Jackie Northam Jackie Northam is NPR's International Affairs Correspondent. She is a veteran journalist who has spent three decades reporting on conflict, politics, and life across the globe.
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Jackie Northam

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Jackie Northam 2018
Stephen Voss/NPR

Jackie Northam

International Affairs Correspondent

Jackie Northam is NPR's International Affairs Correspondent. She is a veteran journalist who has spent three decades reporting on conflict, geopolitics, and life across the globe - from the mountains of Afghanistan and the desert sands of Saudi Arabia, to the gritty prison camp at Guantanamo Bay and the pristine beauty of the Arctic.

Northam spent more than a dozen years as an international correspondent living in London, Budapest, Bangkok, Phnom Penh, and Nairobi. She charted the fall of communism in Eastern Europe and the Soviet Union, reported from Iraq after the fall of Saddam Hussein, and the rise of Saudi Arabia's powerful Crown Prince Mohammed bin Salman. She was in Islamabad to cover the Taliban recapturing Afghanistan

Her work has taken her to conflict zones around the world. Northam covered the 1994 genocide in Rwanda, arriving in the country just four days after Hutu extremists began slaughtering ethnic Tutsis. In Afghanistan, she accompanied Green Berets on a precarious mission to take a Taliban base. In Cambodia, she reported from Khmer Rouge strongholds.

Throughout her career, Northam has revealed the human experience behind the headlines, from the courage of Afghan villagers defying militant death threats to cast their vote in a national election, or exhausted rescue workers desperately searching for survivors following a massive earthquake in Haiti.

Northam joined NPR in 2000 as National Security Correspondent, covering defense and intelligence policies at the height of the wars in Iraq and Afghanistan. She led the network's coverage of the Abu Ghraib abuse scandal and the military prison at Guantanamo Bay, Cuba. Her present beat focuses on the complex relationship between geopolitics and the global economy, including efforts to counter China's rising power.

Northam has received multiple journalism awards, including Associated Press and Edward R. Murrow awards, and was part of the NPR team that won an Alfred I. duPont-Columbia University Award for "The DNA Files," a series about the science of genetics.

Originally from Canada, Northam spends her time off crewing in the summer, on the ski hills in the winter, and on long walks year-round with her beloved beagle, Tara.

Story Archive

Yoshikazu Netsuno (left) watches his son Shinichi hammer a thick stack of specialized paper. In between each sheet is a thin layer of gold leaf. "My son is going to take over this business, so in our case, we had a successor," Netsuno says. "Many other artisans' families in Kanazawa were not so lucky." Jackie Northam/NPR hide caption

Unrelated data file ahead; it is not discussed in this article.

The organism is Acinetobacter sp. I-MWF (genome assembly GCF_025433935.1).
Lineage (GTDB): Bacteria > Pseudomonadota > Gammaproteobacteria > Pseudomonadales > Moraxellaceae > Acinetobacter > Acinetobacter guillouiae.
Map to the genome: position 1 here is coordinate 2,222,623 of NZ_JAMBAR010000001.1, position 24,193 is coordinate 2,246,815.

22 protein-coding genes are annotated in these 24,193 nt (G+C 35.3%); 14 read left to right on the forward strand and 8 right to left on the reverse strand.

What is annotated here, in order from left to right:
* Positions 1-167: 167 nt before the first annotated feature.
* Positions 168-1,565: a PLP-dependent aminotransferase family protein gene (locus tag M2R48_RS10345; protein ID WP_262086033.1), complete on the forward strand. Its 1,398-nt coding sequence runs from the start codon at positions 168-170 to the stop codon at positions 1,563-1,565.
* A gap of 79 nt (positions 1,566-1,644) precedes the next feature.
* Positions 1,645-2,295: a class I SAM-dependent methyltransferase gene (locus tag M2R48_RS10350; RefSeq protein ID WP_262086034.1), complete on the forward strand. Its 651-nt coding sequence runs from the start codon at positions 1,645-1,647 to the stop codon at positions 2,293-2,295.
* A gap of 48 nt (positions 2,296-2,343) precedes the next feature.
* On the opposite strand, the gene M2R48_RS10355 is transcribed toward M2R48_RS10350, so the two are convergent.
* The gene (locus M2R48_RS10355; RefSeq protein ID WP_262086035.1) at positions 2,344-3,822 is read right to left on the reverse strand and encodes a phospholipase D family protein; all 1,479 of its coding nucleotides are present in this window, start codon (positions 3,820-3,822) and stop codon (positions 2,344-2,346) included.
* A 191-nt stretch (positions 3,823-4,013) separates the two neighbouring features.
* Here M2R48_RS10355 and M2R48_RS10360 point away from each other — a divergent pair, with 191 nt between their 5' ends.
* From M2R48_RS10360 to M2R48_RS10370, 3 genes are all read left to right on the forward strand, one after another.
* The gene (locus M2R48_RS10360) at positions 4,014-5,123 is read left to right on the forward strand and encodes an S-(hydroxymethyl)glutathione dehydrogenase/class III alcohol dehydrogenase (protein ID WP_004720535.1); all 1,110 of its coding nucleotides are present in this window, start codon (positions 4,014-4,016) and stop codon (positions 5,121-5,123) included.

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Japan's traditional crafts are struggling to survive the country's population decline

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Concerns around shipping Ukrainian grain

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How Japan's low-birth rate threatens centuries-old traditions and skills

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Japan is examining its security and defense policy as Russia continues war in Ukraine

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Biden will visit Saudi Arabia to ask for an increase in oil production

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The White House is considering a presidential visit to Saudi Arabia

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The EU moves to bar insurance on ships carrying Russian oil. It'd be a big blow

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Biden heads to Asia to reassure allies that China is a still a top priority

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Russia may become the only non-NATO nation in the Arctic, sparking fears of conflict

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The European Union is taking aim at Russia's main revenue source: oil

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Bristling under economic sanctions imposed by the West, Russia fires back

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Pipes are seen at the gas transmission point in Rembelszczyzna near Warsaw, Poland, on Wednesday. Janek Skarzynski/AFP via Getty Images hide caption

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Russia's oil drilling plans may be in jeopardy without the West's support

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European Union leaders consider reducing their dependency on Russian energy

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